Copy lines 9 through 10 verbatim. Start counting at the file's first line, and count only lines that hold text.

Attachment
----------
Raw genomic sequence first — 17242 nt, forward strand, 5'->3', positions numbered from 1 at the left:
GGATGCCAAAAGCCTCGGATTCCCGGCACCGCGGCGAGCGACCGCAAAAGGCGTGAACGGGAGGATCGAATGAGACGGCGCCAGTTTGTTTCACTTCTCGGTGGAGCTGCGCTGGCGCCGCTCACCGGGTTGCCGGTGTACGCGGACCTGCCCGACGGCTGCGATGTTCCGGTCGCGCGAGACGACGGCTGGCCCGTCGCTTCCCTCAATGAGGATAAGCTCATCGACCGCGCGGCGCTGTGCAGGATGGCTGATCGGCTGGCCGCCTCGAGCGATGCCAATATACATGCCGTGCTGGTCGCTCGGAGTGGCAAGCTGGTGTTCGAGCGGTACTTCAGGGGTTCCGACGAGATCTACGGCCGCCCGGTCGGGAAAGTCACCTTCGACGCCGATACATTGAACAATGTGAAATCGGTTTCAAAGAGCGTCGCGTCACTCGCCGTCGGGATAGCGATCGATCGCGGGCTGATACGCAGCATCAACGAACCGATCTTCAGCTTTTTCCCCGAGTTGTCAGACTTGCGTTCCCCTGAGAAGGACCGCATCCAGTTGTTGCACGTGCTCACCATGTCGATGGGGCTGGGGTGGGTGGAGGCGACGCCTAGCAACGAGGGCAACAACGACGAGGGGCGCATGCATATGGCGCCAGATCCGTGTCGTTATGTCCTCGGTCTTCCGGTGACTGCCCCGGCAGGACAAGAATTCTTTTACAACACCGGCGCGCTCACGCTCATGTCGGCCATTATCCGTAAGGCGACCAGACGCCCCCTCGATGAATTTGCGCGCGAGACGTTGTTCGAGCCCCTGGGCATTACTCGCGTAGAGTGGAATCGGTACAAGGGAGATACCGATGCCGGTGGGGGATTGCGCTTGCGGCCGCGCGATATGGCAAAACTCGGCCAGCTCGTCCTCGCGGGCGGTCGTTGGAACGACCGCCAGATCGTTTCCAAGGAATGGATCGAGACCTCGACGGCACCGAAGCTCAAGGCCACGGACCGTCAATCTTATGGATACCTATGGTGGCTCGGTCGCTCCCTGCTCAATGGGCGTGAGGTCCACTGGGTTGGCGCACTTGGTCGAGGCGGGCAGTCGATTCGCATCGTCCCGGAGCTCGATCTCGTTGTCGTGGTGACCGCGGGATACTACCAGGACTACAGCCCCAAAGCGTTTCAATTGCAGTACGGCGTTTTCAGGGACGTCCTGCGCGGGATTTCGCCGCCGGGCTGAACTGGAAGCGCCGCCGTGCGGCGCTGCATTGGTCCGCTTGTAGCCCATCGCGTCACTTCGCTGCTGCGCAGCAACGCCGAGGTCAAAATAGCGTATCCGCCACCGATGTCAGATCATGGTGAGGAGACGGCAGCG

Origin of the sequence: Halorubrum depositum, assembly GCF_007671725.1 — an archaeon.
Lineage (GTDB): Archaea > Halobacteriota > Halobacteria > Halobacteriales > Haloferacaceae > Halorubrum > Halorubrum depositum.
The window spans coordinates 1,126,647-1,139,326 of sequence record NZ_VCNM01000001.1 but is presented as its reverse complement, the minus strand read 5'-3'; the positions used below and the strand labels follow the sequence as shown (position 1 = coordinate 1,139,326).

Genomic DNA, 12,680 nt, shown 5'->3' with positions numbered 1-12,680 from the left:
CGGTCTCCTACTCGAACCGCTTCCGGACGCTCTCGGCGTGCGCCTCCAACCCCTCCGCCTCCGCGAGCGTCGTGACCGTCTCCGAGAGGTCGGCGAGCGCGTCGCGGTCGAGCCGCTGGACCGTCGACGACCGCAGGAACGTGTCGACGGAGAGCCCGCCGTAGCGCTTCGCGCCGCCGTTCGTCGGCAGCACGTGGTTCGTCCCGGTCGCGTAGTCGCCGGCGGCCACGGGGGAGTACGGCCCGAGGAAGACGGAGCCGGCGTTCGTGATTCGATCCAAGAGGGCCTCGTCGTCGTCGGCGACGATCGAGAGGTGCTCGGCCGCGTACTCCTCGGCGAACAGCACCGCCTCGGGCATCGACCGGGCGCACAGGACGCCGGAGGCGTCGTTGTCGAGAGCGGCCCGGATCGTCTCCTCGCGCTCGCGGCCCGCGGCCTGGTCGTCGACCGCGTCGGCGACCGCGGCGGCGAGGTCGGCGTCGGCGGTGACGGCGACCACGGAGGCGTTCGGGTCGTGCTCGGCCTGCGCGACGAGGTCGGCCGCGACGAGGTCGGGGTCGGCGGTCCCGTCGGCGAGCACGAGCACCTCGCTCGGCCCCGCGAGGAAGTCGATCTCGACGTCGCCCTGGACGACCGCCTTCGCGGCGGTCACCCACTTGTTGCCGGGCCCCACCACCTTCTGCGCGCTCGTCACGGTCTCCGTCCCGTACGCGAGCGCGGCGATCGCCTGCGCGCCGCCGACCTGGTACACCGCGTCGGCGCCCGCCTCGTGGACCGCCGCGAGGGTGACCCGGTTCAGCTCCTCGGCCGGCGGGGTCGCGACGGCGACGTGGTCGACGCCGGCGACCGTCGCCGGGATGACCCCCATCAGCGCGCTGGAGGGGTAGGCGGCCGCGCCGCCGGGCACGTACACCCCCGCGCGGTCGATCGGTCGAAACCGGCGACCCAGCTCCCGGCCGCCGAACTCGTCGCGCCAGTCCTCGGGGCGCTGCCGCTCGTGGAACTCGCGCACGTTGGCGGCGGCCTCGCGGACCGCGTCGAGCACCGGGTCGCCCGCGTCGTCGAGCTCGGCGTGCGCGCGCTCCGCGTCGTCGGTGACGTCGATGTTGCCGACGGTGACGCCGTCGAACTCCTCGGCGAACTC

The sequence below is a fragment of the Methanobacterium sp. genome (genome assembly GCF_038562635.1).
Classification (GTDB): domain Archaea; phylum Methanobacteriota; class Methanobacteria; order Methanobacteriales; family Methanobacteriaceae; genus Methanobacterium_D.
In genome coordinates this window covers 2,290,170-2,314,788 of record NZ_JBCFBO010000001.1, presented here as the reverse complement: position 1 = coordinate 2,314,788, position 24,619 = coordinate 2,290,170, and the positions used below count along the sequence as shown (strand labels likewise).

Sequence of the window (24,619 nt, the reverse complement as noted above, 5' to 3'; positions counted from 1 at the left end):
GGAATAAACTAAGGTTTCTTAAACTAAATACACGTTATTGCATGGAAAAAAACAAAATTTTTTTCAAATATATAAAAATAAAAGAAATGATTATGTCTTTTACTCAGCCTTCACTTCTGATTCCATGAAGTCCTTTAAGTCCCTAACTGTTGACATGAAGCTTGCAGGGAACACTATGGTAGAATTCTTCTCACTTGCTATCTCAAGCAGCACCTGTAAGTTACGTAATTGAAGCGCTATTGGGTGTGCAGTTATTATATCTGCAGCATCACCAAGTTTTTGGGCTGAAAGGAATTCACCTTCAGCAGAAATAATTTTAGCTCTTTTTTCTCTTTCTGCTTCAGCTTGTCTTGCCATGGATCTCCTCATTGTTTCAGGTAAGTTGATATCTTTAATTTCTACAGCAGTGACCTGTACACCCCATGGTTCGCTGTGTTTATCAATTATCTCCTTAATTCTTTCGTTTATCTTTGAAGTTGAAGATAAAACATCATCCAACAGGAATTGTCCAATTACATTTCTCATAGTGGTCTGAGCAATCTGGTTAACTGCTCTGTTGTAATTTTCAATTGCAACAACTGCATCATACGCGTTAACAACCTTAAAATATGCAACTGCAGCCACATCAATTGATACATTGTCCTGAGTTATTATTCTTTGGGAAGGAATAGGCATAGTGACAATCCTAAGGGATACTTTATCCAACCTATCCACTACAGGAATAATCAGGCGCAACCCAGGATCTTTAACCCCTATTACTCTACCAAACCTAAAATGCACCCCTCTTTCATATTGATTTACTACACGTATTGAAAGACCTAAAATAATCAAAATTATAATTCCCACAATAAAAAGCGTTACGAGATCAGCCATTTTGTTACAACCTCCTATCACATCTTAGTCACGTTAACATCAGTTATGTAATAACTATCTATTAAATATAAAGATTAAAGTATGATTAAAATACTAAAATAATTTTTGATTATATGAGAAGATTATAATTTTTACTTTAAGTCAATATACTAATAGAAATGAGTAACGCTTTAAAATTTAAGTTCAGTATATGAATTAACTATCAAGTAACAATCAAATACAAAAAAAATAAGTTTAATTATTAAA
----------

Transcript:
Classification (GTDB): domain Archaea; phylum Methanobacteriota; class Methanobacteria; order Methanobacteriales; family Methanobacteriaceae; genus Methanobacterium_D.
In genome coordinates this window covers 2,290,170-2,314,788 of record NZ_JBCFBO010000001.1, presented here as the reverse complement: position 1 = coordinate 2,314,788, position 24,619 = coordinate 2,290,170, and the positions used below count along the sequence as shown (strand labels likewise).